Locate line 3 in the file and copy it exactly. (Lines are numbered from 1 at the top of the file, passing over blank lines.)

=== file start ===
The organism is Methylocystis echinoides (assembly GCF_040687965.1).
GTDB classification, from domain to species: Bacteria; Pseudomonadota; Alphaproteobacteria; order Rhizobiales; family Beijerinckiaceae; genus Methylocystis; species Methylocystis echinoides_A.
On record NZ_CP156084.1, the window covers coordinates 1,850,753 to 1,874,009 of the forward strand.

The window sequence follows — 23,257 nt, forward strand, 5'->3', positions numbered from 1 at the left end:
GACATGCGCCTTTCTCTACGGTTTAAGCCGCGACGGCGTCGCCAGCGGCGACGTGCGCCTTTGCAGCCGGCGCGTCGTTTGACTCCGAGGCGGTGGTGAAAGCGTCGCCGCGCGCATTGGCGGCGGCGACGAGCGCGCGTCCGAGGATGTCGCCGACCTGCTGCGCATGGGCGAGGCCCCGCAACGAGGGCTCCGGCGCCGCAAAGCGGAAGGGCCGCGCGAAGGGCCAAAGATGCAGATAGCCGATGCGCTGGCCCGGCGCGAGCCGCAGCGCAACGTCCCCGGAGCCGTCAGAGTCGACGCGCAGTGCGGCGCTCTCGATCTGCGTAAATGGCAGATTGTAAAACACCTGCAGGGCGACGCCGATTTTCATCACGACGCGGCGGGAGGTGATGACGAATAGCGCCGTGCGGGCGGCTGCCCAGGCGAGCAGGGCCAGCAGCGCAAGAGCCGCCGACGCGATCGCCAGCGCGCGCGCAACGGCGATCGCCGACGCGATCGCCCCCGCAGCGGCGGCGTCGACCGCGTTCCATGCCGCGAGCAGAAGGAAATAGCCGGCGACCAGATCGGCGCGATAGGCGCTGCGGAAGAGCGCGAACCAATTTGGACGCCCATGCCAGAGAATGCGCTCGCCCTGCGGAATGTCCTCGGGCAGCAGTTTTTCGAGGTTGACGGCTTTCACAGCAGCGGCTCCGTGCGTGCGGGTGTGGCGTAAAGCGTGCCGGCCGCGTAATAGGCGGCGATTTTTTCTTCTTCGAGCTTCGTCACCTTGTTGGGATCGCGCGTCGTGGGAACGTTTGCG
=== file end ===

On record NZ_CP156084.1, the window covers coordinates 1,850,753 to 1,874,009 of the forward strand.